So just in his introduction, Colman has already provided excellent advice that would be beneficial to those new to wine, and a good reminder to those who are more knowledgeable. We cannot lose sight of these issues as they strike to the heart of why wine can be so pleasurable.
The book then begins with a number of shorts essays on subjects such as flavor profiles of grapes, pairing wine and food, and picking wine shops. Then he takes a seasonal approach to wine with a month by month rundown. He tries to place wine into context, such as the seasons, specific holidays, and more. Sporadically throughout the book, he has a Q&A with thirteen different sommeliers.
There are plenty of wine recommendations throughout the book, and I think he had chosen many excellent wines. I was glad to see a very positive mention to Abe Schoener of the Scholium Project, one of my favorite maverick wine makers. Though I would have liked to see a mention for wine maker Sean Thackrey as well. Besides specific wine recommendations, he also recommends certain types and styles of wine, depending on the context.
Yet Colman does not just present specific wine recommendations. He also discusses various wine topics throughout the book, sometimes going into more detail about specific wines or grapes, such as Port, Malbec, Cognac and Mouvedre. He gives an opinion on more unusual food pairings, such as which wine might pair best with chips and salsa during the Superbowl, or what wine goes with a hotdog and sauerkraut. I certainly have not given such pairings much thought so it was fascinating to read Colman's suggestions.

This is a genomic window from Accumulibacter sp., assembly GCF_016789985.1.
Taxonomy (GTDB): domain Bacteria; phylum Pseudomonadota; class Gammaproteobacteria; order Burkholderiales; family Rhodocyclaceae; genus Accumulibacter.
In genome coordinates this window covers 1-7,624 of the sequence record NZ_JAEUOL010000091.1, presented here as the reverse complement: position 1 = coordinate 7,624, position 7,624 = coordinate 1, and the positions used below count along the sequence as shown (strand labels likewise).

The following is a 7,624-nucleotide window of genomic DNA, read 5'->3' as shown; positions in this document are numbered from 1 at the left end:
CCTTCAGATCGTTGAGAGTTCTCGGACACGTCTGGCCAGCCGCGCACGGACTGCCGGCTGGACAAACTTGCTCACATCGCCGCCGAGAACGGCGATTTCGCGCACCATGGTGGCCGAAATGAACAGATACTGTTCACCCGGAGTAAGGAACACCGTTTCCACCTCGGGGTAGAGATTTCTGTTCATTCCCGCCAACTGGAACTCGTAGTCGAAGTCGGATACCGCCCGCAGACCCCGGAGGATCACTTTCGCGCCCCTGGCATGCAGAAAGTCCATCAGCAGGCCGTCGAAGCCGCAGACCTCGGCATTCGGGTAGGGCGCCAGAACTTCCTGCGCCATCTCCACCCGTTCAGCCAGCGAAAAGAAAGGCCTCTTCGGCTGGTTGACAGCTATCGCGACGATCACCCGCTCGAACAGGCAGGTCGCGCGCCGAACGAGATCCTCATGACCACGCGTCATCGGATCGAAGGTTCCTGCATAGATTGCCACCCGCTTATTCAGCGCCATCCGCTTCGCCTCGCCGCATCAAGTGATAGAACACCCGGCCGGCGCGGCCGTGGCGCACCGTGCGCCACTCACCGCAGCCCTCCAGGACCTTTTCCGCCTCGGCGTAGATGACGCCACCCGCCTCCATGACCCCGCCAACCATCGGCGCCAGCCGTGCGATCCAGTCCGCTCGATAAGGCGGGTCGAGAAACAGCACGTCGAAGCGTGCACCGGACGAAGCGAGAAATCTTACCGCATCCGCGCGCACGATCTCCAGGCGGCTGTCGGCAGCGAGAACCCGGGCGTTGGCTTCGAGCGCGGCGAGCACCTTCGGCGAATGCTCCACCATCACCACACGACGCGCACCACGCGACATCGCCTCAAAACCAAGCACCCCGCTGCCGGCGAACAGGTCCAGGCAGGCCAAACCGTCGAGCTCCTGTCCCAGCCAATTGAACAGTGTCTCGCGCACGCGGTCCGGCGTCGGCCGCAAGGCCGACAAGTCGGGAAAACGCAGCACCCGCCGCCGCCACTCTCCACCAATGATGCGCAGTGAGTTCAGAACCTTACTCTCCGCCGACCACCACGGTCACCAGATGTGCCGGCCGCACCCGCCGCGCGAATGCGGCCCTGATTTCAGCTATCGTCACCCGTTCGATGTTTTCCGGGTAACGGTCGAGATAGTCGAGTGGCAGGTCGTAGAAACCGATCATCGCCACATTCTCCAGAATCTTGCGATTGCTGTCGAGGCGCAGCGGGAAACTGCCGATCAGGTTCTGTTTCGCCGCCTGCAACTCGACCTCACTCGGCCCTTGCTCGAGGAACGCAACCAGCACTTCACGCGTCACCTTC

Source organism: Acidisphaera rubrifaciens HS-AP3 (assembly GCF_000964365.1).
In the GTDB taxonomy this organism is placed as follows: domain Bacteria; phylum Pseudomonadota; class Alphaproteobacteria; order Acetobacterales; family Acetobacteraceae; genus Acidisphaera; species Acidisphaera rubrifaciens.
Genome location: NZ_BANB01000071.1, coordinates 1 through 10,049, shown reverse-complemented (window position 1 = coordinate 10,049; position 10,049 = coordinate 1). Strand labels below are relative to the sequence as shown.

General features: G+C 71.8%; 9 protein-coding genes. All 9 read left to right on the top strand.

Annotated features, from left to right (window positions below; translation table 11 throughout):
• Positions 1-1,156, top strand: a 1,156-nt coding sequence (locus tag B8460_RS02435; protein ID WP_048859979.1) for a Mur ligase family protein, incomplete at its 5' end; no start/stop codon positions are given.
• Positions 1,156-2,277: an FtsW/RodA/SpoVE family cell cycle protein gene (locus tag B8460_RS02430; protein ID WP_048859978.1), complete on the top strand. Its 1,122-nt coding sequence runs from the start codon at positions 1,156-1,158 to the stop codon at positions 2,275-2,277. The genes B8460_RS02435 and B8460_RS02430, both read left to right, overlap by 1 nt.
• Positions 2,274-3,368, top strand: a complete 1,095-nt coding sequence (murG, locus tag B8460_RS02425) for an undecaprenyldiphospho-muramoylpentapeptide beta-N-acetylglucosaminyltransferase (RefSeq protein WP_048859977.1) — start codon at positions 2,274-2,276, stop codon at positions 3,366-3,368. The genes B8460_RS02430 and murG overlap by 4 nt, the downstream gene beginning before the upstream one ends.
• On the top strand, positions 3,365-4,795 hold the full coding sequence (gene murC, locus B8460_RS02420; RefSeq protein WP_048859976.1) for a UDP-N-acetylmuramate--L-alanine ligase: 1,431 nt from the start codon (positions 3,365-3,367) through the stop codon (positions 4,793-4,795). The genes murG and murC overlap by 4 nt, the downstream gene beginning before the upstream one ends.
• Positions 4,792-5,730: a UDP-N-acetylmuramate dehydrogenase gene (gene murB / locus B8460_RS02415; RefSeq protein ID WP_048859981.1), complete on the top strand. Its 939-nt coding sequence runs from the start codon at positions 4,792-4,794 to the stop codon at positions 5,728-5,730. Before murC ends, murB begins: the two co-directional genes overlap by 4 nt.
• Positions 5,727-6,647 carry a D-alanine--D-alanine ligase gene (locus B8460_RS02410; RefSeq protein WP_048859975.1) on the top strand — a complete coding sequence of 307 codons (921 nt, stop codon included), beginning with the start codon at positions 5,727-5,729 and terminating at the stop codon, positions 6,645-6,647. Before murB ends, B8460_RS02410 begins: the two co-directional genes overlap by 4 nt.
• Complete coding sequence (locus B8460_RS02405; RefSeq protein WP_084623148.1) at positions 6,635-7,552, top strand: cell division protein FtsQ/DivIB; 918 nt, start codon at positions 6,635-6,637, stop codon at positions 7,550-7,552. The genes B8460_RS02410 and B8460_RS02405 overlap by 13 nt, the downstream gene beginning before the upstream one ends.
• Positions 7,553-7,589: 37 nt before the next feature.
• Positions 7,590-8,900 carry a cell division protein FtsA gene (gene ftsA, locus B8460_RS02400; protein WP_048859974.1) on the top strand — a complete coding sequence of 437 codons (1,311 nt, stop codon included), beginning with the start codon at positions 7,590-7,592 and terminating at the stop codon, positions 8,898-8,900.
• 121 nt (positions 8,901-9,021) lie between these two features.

As you might expect, there is a short essay on wine's carbon footprint but then there is also a recommendation for a wine that Tyra Banks might enjoy, who has said she basically does not like wine. I never expected to see a wine recommendation for Tyra. Page after page, you never know what will come next as the topics are so diverse. There are recommendations on box wines and advice on what to do if you don'd have a corkscrew. There are travel tips for various wine regions, including Long Island. I was glad to see that Colman thought highly of Paumanok Vineyards, which had highly impressed me on my visit.
There were a number of little tidbits of information in this book that were new to me, as well as getting a different viewpoint on other matters. For example, Colman recommends taking wine tasting notes in a Moleskin leather bound notebook as it makes you look more professional. I also garnered a few intriguing details that would possibly benefit my theme when I host Wine Blogging Wednesday in June.
This was quite a fun and informative book and I would highly recommend it, especially to those relatively new to wine, though I think everyone will find something of value in it. With its easy reading style, this is a book you will quickly finish. And it may even be something you refer back to over time, maybe following his seasonal approach.